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“I apologize to everyone who got involved in this story, but I couldn’t go ahead with it. It would be a big mistake.”

The call came from a 21-year-old woman named Sandy who had planned to auction off her virginity on a Santiago radio station to pay for her tuition in the Chilean capital. The student was prepared to offer a doctor’s certificate to prove she was a virgin.

According to La Cuarta online, Sandy said, “I got so many emails offering me marriage, houses, cars and money from many countries around the world. But many people were also offering advice and telling me not to go ahead with the plan.”

Santiago radio show, Radio W, reported receiving thousands of emails from people wanting to place bids. But the highest bidder for this indecent proposal was a woman benefactor who offered to pay for Sandy’s college tuition with no strings attached. And that was an offer the student simply could not refuse.

Virginity was valuable, but it seems keeping it commanded a higher price.

The benefactor knew that to persuade Sandy to hold onto her purity, she must be willing to pay. But in offering to provide for the student’s college education, this benefactor saved Sandy from using her body as bounty and being a slave to sex to further her dreams and ambitions.

“Now I want to save myself for someone I love,” Sandy told Radio W.

Even though this independent and educated young woman chose to remain a virgin, it is this type of story where purity trumps promiscuity that infuriates family planning groups and other fierce proponents of condom distribution. To them, abstinence is the enemy and financially threatens their very existence.

In July, the U.S. Department of Health and Human Services, HHS, announced 28 new SPRANS (Special Projects of Regional and National Significance) grants totaling more than $15 million to implement new abstinence education programs for youth ages 12 to 18. SPRANS grants, which last three years, are typically used as seed money to start new abstinence programs. Total abstinence funding, including SPRANS grants, has risen from $102 million in 2002 to $117 million in 2003. President Bush has requested $135 million for his 2004 budget.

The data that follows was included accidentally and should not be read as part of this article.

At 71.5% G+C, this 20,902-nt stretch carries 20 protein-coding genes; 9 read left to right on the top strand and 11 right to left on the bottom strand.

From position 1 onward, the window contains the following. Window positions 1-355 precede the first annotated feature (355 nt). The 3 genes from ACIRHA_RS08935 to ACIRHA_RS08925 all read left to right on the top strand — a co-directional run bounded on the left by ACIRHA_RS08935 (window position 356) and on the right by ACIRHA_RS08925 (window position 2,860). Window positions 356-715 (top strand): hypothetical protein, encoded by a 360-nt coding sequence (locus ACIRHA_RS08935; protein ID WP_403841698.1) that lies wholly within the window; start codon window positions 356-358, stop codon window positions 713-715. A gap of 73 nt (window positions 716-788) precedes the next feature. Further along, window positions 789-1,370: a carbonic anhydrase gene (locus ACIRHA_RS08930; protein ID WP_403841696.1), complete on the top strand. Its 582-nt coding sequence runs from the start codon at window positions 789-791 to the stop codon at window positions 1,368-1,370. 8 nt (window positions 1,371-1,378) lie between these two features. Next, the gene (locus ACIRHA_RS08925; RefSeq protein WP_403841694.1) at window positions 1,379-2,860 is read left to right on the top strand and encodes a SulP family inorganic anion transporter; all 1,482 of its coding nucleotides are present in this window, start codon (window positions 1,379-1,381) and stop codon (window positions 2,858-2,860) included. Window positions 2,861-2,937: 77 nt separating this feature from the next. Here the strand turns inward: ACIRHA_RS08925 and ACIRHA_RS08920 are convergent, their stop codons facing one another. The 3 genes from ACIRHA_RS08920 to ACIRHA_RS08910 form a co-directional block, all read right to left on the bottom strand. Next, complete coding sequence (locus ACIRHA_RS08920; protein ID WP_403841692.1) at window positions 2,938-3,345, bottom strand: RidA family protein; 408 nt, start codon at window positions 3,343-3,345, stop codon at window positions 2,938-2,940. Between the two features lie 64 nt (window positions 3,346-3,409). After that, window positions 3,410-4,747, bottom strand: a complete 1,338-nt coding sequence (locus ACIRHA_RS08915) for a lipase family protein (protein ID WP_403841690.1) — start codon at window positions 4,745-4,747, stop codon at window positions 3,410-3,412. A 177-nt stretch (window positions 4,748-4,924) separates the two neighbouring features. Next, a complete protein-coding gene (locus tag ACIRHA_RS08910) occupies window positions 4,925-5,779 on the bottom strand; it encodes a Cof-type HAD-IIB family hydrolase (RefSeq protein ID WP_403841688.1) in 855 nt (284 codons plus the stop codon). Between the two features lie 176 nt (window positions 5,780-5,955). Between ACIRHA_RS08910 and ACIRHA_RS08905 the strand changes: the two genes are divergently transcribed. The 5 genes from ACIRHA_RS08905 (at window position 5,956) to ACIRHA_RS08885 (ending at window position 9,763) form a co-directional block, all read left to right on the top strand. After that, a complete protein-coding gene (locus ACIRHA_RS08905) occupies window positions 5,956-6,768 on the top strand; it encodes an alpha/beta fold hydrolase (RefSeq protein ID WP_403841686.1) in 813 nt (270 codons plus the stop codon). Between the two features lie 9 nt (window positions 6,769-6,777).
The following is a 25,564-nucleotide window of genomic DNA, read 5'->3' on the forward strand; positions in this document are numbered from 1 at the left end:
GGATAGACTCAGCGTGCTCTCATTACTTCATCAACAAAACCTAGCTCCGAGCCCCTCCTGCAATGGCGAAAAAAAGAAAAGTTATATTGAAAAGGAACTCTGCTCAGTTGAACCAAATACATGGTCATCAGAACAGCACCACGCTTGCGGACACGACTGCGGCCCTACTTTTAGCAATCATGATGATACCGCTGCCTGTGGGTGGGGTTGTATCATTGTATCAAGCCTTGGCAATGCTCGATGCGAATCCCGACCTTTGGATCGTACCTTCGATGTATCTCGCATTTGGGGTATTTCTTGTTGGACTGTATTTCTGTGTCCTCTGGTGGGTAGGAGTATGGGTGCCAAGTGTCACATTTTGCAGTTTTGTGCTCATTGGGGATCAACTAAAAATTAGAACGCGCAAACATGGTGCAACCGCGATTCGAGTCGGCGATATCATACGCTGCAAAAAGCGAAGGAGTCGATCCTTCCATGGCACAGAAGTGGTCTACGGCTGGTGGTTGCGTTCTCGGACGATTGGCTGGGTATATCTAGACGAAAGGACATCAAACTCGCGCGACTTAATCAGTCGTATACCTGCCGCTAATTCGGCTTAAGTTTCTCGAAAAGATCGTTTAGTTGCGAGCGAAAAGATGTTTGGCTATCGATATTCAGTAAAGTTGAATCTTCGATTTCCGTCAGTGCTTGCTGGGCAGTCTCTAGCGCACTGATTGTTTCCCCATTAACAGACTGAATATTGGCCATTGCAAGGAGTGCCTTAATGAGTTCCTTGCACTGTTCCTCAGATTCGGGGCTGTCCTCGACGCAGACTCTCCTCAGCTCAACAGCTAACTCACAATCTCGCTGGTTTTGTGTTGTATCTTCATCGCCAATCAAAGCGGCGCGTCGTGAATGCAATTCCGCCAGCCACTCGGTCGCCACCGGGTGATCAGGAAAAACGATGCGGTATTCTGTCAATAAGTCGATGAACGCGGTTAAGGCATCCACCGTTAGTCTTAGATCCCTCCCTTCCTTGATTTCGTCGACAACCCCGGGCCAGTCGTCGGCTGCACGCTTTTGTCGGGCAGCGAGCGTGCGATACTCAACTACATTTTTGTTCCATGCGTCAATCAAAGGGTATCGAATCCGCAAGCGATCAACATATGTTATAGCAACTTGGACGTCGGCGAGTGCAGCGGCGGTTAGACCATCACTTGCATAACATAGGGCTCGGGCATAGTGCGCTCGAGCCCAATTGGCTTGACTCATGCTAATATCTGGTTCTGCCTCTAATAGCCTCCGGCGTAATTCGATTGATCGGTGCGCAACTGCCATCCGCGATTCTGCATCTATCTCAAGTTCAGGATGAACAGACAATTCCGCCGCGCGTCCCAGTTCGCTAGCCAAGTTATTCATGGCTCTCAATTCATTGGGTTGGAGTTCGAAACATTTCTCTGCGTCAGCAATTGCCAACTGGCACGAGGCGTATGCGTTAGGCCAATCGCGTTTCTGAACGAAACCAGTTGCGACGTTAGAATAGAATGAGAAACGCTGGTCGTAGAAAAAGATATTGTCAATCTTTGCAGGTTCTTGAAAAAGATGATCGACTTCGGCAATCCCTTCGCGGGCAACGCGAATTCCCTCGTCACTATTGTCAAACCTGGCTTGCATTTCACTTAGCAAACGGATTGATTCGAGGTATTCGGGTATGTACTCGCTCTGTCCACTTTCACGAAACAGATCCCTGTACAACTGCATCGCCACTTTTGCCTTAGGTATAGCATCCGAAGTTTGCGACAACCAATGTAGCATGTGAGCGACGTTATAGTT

But compared to the staggering $5 billion that Title X (one of 26 federal programs with teen pregnancy prevention components) has received since its inception in 1971, Congress has merely tossed abstinence educators a candy bar while handing family planning groups the keys to Willy Wonka’s chocolate factory. And judging from the success of abstinence programs, these groups are fearful their candy will be taken away.

“Abstinence education has been spreading dramatically over the last five years,” said Scott Phelps, an abstinence educator with Project Reality. “So much more is being accomplished dollar for dollar. (These groups) are really losing. They can see the handwriting on the wall.”

Fueled largely by hundreds of volunteers that continually work in the trenches of their local school districts and health departments, abstinence educators though they lag far behind the more-sophisticated, well-connected, and well-funded family planning groups in the federal grant market are gaining in expertise and some have even begun hiring grant writers to better their chances of procuring federal funds. Of the 302 abstinence programs that applied for a SPRANS grant this year, 147 applications were approved. But due to a “lack of funds,” only 28 grants were awarded.

The Mesilla Valley Pregnancy Resource Center’s grant application for $250,000 was one of the 147 approved by HHS, which would have allowed the 4-year-old non-profit based in Las Cruces, New Mexico to purchase abstinence materials, equipment and training for their volunteers. But they didn’t make the final cut. Will they apply next year?

“You bet,” said Angie Carver, nurse practitioner and part-time volunteer. “It doesn’t change anything. This will be another year of laying the foundation.”

It is a foundation that has well been laid. A study published in Adolescent & Family Health shows that abstinence was the primary cause for the decline in non-marital birth and pregnancy rates for teens from 1991 to 1995. And today, there are more teenagers abstaining from sex than there are teens who are sexually active.

Comprehensive sex education promoters will always have something to push abortions, contraceptives and Planned Parenthood’s “Milk Chocolate Birth Control Pill Pack.” Abstinence, however, has no tangible “product” to sell. How do you package a future and hope? Educators know, however, that presenting teens with a healthier alternative to contraceptives and promiscuous sex will give them the chance to live out their dreams without being shackled to sexually transmitted diseases, unwanted pregnancies and poverty.

And that’s an offer many simply can’t refuse.

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